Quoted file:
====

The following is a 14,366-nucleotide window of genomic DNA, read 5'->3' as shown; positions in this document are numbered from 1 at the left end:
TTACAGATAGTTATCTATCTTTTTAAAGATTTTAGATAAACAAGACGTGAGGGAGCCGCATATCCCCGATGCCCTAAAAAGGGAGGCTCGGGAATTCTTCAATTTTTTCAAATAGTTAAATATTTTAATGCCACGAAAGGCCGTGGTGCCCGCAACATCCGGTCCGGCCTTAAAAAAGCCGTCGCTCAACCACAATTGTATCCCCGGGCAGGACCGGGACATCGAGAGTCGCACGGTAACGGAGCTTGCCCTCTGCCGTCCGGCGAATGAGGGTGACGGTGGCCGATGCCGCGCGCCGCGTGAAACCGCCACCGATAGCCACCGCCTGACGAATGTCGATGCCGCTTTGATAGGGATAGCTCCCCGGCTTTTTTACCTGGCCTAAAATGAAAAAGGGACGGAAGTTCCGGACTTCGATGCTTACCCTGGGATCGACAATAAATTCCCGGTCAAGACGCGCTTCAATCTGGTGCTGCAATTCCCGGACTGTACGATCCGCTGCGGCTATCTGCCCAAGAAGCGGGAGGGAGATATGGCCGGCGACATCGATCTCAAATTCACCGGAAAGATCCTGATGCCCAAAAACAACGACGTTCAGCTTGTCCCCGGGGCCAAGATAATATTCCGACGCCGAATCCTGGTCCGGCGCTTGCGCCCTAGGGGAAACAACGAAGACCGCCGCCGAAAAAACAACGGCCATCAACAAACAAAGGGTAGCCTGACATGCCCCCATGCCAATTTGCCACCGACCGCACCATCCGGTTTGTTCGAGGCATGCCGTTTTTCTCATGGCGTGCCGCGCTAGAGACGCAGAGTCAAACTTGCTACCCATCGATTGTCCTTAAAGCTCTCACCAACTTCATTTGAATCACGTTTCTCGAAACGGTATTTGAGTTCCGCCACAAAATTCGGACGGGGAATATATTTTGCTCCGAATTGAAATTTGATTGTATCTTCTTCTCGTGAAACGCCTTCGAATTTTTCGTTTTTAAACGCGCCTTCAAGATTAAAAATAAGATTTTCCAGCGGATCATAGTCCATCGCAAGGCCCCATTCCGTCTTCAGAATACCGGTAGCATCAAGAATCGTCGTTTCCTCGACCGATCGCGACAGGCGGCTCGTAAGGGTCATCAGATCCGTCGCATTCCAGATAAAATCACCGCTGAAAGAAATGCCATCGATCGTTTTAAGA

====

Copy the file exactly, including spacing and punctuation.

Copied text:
The following is a 14,366-nucleotide window of genomic DNA, read 5'->3' as shown; positions in this document are numbered from 1 at the left end:
TTACAGATAGTTATCTATCTTTTTAAAGATTTTAGATAAACAAGACGTGAGGGAGCCGCATATCCCCGATGCCCTAAAAAGGGAGGCTCGGGAATTCTTCAATTTTTTCAAATAGTTAAATATTTTAATGCCACGAAAGGCCGTGGTGCCCGCAACATCCGGTCCGGCCTTAAAAAAGCCGTCGCTCAACCACAATTGTATCCCCGGGCAGGACCGGGACATCGAGAGTCGCACGGTAACGGAGCTTGCCCTCTGCCGTCCGGCGAATGAGGGTGACGGTGGCCGATGCCGCGCGCCGCGTGAAACCGCCACCGATAGCCACCGCCTGACGAATGTCGATGCCGCTTTGATAGGGATAGCTCCCCGGCTTTTTTACCTGGCCTAAAATGAAAAAGGGACGGAAGTTCCGGACTTCGATGCTTACCCTGGGATCGACAATAAATTCCCGGTCAAGACGCGCTTCAATCTGGTGCTGCAATTCCCGGACTGTACGATCCGCTGCGGCTATCTGCCCAAGAAGCGGGAGGGAGATATGGCCGGCGACATCGATCTCAAATTCACCGGAAAGATCCTGATGCCCAAAAACAACGACGTTCAGCTTGTCCCCGGGGCCAAGATAATATTCCGACGCCGAATCCTGGTCCGGCGCTTGCGCCCTAGGGGAAACAACGAAGACCGCCGCCGAAAAAACAACGGCCATCAACAAACAAAGGGTAGCCTGACATGCCCCCATGCCAATTTGCCACCGACCGCACCATCCGGTTTGTTCGAGGCATGCCGTTTTTCTCATGGCGTGCCGCGCTAGAGACGCAGAGTCAAACTTGCTACCCATCGATTGTCCTTAAAGCTCTCACCAACTTCATTTGAATCACGTTTCTCGAAACGGTATTTGAGTTCCGCCACAAAATTCGGACGGGGAATATATTTTGCTCCGAATTGAAATTTGATTGTATCTTCTTCTCGTGAAACGCCTTCGAATTTTTCGTTTTTAAACGCGCCTTCAAGATTAAAAATAAGATTTTCCAGCGGATCATAGTCCATCGCAAGGCCCCATTCCGTCTTCAGAATACCGGTAGCATCAAGAATCGTCGTTTCCTCGACCGATCGCGACAGGCGGCTCGTAAGGGTCATCAGATCCGTCGCATTCCAGATAAAATCACCGCTGAAAGAAATGCCATCGATCGTTTTAAGA